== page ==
Exhaled breath condensate pH and exhaled nitric oxide in allergic asthma and in cystic fibrosis

Oioo, J. C.; Mulrennan, S. A.; KasteIik, J. A.; Morice, A. H.; Redington, A. E.
January 2005
Thorax;Jan2005, Vol. 60 Issue 1, p22
Academic Journal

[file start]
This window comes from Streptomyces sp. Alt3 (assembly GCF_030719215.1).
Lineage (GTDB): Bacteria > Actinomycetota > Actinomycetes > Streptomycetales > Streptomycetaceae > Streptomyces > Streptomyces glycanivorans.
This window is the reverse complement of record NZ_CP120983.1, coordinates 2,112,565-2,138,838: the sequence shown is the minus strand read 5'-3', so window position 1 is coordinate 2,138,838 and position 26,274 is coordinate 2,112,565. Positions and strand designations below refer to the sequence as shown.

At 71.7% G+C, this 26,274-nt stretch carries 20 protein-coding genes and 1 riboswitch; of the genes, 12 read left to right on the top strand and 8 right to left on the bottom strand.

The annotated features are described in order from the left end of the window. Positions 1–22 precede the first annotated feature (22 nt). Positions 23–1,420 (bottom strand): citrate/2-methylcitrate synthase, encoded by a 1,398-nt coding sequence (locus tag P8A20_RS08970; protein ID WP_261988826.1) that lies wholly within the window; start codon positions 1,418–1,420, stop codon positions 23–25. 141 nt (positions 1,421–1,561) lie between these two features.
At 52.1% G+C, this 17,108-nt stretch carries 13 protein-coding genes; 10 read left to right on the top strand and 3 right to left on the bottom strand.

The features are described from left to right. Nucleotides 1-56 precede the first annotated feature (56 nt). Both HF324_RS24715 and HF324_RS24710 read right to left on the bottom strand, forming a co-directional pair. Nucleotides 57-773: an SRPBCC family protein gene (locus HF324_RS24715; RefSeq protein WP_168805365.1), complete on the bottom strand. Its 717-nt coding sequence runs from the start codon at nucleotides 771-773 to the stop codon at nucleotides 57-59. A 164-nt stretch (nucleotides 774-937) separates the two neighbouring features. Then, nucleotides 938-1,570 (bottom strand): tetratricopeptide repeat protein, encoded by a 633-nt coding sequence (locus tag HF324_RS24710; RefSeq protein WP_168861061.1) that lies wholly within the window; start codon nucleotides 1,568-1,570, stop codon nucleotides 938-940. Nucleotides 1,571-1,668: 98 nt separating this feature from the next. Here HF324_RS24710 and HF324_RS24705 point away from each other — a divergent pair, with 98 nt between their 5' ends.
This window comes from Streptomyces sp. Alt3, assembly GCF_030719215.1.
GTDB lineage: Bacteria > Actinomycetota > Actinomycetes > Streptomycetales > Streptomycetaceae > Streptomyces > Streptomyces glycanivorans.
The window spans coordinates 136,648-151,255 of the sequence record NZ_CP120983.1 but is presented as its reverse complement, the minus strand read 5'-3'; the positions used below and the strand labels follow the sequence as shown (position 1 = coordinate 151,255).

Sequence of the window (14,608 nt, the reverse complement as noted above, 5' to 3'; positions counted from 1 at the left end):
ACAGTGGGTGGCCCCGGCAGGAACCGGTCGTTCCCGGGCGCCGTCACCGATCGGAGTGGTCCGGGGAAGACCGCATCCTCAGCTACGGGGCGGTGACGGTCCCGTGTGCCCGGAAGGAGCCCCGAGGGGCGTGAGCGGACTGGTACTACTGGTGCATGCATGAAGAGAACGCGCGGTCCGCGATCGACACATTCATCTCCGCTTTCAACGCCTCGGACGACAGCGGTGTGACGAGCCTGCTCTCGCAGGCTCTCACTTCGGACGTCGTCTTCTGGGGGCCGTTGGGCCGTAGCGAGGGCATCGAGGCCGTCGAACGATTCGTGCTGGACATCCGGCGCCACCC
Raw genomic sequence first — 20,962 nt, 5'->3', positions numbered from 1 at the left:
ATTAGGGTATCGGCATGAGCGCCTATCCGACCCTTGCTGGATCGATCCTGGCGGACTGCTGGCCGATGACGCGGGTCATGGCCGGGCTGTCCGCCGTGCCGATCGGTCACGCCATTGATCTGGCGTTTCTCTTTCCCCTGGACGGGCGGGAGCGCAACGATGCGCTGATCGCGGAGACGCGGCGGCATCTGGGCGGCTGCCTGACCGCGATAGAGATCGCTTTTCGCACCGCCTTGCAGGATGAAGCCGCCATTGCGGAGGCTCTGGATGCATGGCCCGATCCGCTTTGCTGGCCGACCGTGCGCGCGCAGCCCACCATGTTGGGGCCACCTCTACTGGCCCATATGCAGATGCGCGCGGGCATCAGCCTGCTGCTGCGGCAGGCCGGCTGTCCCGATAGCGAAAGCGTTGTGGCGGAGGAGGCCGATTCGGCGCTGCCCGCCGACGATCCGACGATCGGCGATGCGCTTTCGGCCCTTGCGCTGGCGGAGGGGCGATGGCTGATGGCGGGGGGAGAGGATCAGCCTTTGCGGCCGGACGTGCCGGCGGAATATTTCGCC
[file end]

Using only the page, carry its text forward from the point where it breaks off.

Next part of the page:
Background: It has been proposed that the ph of airway lining fluid may regulate the fractional exhaled concentration of nitric oxide (FENO) in respiratory disease. Methods: FENO, exhaled breath condensate (BC) ph, and BC concentrations of nitrite plus nitrate (NO2/NO3) were compared in 12 subjects with stable asthma, 18 with stable cystic fibrosis (CF), and 15 healthy control subjects. Eight of the CF patients were studied on a separate occasion at the start of a pulmonary exacerbation. Results: FENO was significantly greater in asthmatic subjects than in control subjects (mean 35 v 9 ppb, p<0.001). EBC ph, however, was similar in the asthmatic and control groups (median 522 v 6.08, p = 0.23). Levels of NO2/NO3 were on average higher in EBC samples from asthmatic subjects, but the difference was not significant. In patients with stable CF both the FENO (mean 4 ppb, p<0.001) and EBC ph (median 5.77, p=0.003) were lower than in the control group. Levels of EBC NO2/NO3 (median 29.9 pM; p =0.002) in patients with stable CF, in contrast, were significantly higher than in control subjects. During CF exacerbations, EBC ph was further reduced (median 5.30, p,= 0.017) but FENO and NO2/NO3 were unchanged. Conclusions: These findings demonstrate a dissociation between BC ph and FENO in inflammatory airways disease.


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